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Ellen Dorrit Petersen,
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Without being melodramatic or overbearing, "Oslo, August 31st" is a heart-rending film about regret, and the difficulty in forgetting ones past in order to hope for a better future. "Oslo, August 31st" is an impressive adaptation that is wonderfully acted and directed -- a tender and subtle portrait of a tortured soul.
This brilliantly directed second feature from Joachim Trier "Reprise" (2009), takes place over the course of one day, following Anders (Anders Danielsen Lie) as he reaches the end of his time spent at a drug rehab clinic. Some people are their own worst enemy, and Anders is exactly that person. His inability to connect with others leads to a bleak, empty existence. After a private suicide attempt, he insists in his support group that he's fine. The next day he goes to Oslo for a job interview, spending the majority of his day meeting people from his past.
The film follows Anders throughout the day with extended conversations with various people that tell us as much about Anders, as they do about themselves. Everything we learn about Anders and his past is only through these interactions, never resorting to flashbacks. Anders simultaneously displays a condescending contempt and deep envy. His friends now lead happy lives, even if it seems everyone has become much more domesticated and boring even as their responsibilities begin to amass. Anders has his freedom -- but his freedom feels completely empty and aimless.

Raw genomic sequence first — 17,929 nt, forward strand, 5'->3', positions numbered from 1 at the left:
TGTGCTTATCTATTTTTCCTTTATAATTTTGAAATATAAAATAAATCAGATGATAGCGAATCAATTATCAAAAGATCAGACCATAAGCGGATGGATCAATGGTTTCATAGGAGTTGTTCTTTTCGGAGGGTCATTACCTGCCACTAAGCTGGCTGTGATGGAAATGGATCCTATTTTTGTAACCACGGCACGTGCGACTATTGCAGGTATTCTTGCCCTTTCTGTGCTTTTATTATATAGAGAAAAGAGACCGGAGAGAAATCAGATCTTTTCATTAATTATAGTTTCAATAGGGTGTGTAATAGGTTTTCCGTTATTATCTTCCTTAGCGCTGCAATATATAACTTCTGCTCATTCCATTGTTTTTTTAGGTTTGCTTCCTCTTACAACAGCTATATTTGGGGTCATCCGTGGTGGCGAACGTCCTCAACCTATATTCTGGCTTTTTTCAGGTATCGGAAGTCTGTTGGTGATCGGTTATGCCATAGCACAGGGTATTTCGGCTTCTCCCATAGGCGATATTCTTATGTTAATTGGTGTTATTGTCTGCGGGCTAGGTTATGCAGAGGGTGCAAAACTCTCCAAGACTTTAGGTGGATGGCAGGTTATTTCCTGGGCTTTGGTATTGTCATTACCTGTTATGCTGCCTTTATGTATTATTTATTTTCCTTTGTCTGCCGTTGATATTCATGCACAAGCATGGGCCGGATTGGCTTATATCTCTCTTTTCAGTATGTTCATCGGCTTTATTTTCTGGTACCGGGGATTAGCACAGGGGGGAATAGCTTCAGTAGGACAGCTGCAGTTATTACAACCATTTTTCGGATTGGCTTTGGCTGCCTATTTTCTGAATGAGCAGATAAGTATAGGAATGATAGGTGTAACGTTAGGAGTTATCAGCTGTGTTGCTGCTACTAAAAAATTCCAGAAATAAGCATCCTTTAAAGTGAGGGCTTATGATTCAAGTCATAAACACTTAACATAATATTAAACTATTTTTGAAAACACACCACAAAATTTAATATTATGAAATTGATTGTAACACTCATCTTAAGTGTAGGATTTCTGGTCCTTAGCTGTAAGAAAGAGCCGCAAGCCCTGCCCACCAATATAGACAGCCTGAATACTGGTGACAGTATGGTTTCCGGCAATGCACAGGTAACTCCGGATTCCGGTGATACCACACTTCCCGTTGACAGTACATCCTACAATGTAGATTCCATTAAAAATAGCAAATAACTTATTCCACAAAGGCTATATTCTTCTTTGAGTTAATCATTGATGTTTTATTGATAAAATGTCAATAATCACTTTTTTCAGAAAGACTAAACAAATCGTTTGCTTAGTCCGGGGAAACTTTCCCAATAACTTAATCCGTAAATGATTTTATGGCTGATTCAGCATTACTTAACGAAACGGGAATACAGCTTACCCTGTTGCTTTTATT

In the best scene in the film, Anders sits alone at a coffee shop, taking in all the conversations around him. Everyone else is talking about their troubles, their aspirations, or their everyday routines. In contrast, Anders has none of these things. No real worries, no real direction in life. He's adrift, completely lost, and alone.
Lie's central performance as Anders is truly remarkable, a self-confessed "spoilt brat who messed up," his actions are not always sympathetic, but every little knock he takes over the course of the film has a cumulative effect. He's aided enormously by Trier's smart and analytical screenplay, as are the rest of the uniformly excellent cast.
It's an emotionally draining experience, and Anders' determinedly pessimistic outlook and inability to escape his past is as saddening as it is inevitable. Trier has carefully crafted a portrait of an addict, and the pressures of modern life with outstanding technical assurance. It's a sad story, but beautifully told.
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